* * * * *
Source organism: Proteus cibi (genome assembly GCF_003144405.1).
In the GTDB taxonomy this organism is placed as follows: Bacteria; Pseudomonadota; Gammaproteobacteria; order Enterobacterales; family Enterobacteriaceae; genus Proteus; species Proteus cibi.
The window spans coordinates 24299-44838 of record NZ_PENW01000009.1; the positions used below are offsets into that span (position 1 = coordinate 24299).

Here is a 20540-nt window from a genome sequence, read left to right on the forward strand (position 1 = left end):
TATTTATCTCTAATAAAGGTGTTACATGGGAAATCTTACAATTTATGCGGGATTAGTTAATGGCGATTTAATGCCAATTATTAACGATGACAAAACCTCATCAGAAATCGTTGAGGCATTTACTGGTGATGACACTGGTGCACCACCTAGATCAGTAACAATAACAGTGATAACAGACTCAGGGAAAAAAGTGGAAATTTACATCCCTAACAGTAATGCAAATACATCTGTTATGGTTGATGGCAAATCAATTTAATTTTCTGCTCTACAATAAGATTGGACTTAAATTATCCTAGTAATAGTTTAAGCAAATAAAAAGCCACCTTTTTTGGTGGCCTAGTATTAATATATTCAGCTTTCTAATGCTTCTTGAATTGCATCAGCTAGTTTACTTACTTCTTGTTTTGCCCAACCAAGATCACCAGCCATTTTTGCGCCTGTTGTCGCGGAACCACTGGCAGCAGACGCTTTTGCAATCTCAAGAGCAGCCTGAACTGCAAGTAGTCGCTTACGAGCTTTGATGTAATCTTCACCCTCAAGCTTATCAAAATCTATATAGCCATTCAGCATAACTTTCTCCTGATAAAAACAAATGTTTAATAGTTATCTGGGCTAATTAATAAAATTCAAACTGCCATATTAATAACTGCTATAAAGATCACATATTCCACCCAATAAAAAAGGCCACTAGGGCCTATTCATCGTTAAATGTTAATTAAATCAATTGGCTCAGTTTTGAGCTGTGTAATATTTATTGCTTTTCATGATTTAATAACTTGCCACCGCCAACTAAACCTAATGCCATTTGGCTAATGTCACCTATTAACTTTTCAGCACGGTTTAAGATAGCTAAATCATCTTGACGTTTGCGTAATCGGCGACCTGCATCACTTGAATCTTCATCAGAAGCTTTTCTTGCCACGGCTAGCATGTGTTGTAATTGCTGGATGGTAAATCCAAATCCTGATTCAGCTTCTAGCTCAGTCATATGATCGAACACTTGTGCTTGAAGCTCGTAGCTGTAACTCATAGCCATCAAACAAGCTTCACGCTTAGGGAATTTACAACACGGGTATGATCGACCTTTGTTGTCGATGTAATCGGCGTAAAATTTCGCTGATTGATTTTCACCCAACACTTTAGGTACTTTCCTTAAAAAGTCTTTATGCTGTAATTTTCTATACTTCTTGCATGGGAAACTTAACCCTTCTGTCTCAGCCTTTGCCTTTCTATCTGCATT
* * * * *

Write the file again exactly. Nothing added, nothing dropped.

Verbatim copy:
Source organism: Proteus cibi (genome assembly GCF_003144405.1).
In the GTDB taxonomy this organism is placed as follows: Bacteria; Pseudomonadota; Gammaproteobacteria; order Enterobacterales; family Enterobacteriaceae; genus Proteus; species Proteus cibi.
The window spans coordinates 24299-44838 of record NZ_PENW01000009.1; the positions used below are offsets into that span (position 1 = coordinate 24299).

Here is a 20540-nt window from a genome sequence, read left to right on the forward strand (position 1 = left end):
TATTTATCTCTAATAAAGGTGTTACATGGGAAATCTTACAATTTATGCGGGATTAGTTAATGGCGATTTAATGCCAATTATTAACGATGACAAAACCTCATCAGAAATCGTTGAGGCATTTACTGGTGATGACACTGGTGCACCACCTAGATCAGTAACAATAACAGTGATAACAGACTCAGGGAAAAAAGTGGAAATTTACATCCCTAACAGTAATGCAAATACATCTGTTATGGTTGATGGCAAATCAATTTAATTTTCTGCTCTACAATAAGATTGGACTTAAATTATCCTAGTAATAGTTTAAGCAAATAAAAAGCCACCTTTTTTGGTGGCCTAGTATTAATATATTCAGCTTTCTAATGCTTCTTGAATTGCATCAGCTAGTTTACTTACTTCTTGTTTTGCCCAACCAAGATCACCAGCCATTTTTGCGCCTGTTGTCGCGGAACCACTGGCAGCAGACGCTTTTGCAATCTCAAGAGCAGCCTGAACTGCAAGTAGTCGCTTACGAGCTTTGATGTAATCTTCACCCTCAAGCTTATCAAAATCTATATAGCCATTCAGCATAACTTTCTCCTGATAAAAACAAATGTTTAATAGTTATCTGGGCTAATTAATAAAATTCAAACTGCCATATTAATAACTGCTATAAAGATCACATATTCCACCCAATAAAAAAGGCCACTAGGGCCTATTCATCGTTAAATGTTAATTAAATCAATTGGCTCAGTTTTGAGCTGTGTAATATTTATTGCTTTTCATGATTTAATAACTTGCCACCGCCAACTAAACCTAATGCCATTTGGCTAATGTCACCTATTAACTTTTCAGCACGGTTTAAGATAGCTAAATCATCTTGACGTTTGCGTAATCGGCGACCTGCATCACTTGAATCTTCATCAGAAGCTTTTCTTGCCACGGCTAGCATGTGTTGTAATTGCTGGATGGTAAATCCAAATCCTGATTCAGCTTCTAGCTCAGTCATATGATCGAACACTTGTGCTTGAAGCTCGTAGCTGTAACTCATAGCCATCAAACAAGCTTCACGCTTAGGGAATTTACAACACGGGTATGATCGACCTTTGTTGTCGATGTAATCGGCGTAAAATTTCGCTGATTGATTTTCACCCAACACTTTAGGTACTTTCCTTAAAAAGTCTTTATGCTGTAATTTTCTATACTTCTTGCATGGGAAACTTAACCCTTCTGTCTCAGCCTTTGCCTTTCTATCTGCATT